“Some artifacts on open display are fundamentally at odds with the Taliban’s radical ideology.”
By Duncan Woodside and Luana Sarmini-Buonaccorsi
Afghanistan’s national museum is once again welcoming visitors and exhibiting pre-Islamic artefacts with the Taliban’s blessing — a stark contrast to when the hardliners ransacked and shuttered the facility during their last stint in power.
A trickle of citizens made their way around the sprawling exhibit rooms in Kabul when AFP recently visited, marvelling at treasures ranging from painted Stone Age pottery to ancient coins and religious items.
“It’s inborn in humans that they attach value to their history,” said Rahmatullah, 65, after intently examining a collection of 2,000-year-old swords.
“I wanted to know more about the history of my country. It has a special place in my heart”.
The museum reopened in late November with permission from the Taliban’s new ministry of information and culture, around three months after the Islamists retook power and ended their two-decade insurgency.
Some artifacts on open display are fundamentally at odds with the Taliban’s radical ideology, including pottery collections featuring images of animals and humans.
During their first 1996-2001 rule, Taliban fighters destroyed items including statues at the museum, while tens of thousands of items were looted and never recovered.
In that period, the Islamists also blew up 1,500-year-old giant statues of the Buddha in the central Bamiyan valley.
But Taliban fighters now guard the museum and its treasures from potential attack by Islamic State insurgents.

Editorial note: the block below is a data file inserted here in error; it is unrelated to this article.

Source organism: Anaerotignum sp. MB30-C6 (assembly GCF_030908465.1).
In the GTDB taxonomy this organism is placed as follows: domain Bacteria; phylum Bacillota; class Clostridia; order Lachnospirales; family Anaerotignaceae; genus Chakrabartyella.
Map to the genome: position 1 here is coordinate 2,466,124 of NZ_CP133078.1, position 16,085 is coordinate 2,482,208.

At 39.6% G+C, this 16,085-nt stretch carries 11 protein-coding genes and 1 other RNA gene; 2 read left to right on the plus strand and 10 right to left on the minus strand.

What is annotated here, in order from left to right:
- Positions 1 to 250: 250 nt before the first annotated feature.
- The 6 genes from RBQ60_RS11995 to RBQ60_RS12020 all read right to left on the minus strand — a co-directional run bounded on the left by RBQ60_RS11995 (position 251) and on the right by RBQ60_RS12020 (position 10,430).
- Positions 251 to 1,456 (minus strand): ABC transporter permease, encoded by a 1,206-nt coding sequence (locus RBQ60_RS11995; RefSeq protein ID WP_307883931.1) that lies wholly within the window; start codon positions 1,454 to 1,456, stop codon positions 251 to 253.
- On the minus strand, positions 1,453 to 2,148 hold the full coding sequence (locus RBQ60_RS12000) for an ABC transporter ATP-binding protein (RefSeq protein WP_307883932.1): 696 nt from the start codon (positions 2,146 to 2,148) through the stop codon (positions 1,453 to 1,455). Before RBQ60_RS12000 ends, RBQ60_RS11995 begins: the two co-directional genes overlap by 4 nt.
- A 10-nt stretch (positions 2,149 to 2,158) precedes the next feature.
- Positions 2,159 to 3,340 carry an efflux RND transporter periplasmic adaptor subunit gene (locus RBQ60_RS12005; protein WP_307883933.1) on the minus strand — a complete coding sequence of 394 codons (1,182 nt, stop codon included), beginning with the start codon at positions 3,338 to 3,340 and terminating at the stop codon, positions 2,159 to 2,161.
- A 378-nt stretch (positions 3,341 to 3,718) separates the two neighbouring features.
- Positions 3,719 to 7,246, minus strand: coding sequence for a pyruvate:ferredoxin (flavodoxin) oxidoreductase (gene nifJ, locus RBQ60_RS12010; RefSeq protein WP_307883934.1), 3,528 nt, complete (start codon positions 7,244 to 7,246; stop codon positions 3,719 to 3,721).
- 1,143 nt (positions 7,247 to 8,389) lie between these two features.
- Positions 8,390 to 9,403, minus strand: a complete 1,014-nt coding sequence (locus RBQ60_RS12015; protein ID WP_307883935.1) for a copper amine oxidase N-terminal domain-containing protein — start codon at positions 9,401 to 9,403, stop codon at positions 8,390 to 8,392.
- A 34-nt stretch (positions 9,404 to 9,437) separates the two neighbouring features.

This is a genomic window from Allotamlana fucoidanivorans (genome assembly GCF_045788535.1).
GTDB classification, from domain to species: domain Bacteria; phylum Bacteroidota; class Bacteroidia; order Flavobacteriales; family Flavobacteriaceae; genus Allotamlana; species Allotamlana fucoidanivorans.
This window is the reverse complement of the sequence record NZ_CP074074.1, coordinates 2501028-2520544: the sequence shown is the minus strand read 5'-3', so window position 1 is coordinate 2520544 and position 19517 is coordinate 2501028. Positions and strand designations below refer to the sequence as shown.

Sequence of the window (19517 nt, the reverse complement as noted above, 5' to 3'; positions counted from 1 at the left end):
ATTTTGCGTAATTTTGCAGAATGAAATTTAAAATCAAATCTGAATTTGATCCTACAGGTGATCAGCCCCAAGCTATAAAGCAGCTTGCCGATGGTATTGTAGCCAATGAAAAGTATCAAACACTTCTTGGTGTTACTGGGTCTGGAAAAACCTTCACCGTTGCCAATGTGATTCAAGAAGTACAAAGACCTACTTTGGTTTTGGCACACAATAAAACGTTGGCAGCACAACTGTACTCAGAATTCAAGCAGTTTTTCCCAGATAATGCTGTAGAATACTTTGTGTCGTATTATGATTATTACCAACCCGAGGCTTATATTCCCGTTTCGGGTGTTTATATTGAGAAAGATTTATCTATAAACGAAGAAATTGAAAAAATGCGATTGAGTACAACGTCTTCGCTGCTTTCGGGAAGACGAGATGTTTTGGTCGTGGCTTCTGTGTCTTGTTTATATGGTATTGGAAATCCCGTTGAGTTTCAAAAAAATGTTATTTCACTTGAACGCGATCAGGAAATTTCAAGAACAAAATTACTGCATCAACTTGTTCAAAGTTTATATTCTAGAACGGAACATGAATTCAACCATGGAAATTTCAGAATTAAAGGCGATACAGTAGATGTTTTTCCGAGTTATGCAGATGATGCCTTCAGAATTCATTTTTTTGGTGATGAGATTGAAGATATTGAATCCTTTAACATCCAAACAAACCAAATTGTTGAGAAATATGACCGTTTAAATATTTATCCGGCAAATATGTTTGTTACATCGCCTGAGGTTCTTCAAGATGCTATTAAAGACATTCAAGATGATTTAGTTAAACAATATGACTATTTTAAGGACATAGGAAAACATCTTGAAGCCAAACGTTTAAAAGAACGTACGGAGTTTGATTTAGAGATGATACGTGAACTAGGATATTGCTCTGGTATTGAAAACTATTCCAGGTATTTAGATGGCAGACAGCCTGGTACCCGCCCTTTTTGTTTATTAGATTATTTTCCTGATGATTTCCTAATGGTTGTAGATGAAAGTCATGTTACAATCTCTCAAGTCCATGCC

According to chief curator Ainuddin Sadaqat, there has been no attempt to restrict what is on display.
Only “15 to 20 percent of exhibits are of Islamic heritage”, the 35-year-old told AFP.
“We also have visitors from the Taliban,” who sometimes come to tour the museum in large numbers, Sadaqat said.
The reopening comes as the hardline Islamists try to present a more moderate image while seeking to unlock billions of dollars in international aid suspended since the fall of the western-backed government and for sanctions to be lifted.
The museum also boasts a collection of 18th- and 19th-century jewellery.
“I came here to see the jewellery — what it looked like in the past; the necklaces, earrings,” said Zohal, 24, who only gave her first name.
“I wanted to see the difference between the jewellery of the past and what we have now,” said this Afghan woman, who works for the Norwegian Refugee Council.
Visitor numbers are well below the hundreds who used to visit daily under the previous regime — a time when numbers were swollen by coachloads of children.
“For the moment, the cultural policy of the Taliban towards artefacts does seem very positive and realistic,” said Philippe Marquis, who formerly headed the French archaeological delegation in Afghanistan.
Future policy “will probably depend on the reaction of the international community” to Taliban pleas to restore suspended aid, he added, with the risk that withholding such assistance will result in backsliding in culture and other policy areas.
Another key cultural institution, the Afghanistan National Institute of Music, remains closed. Its director Ahmad Naser Sarmast fled the country along with hundreds of staff, students and their families.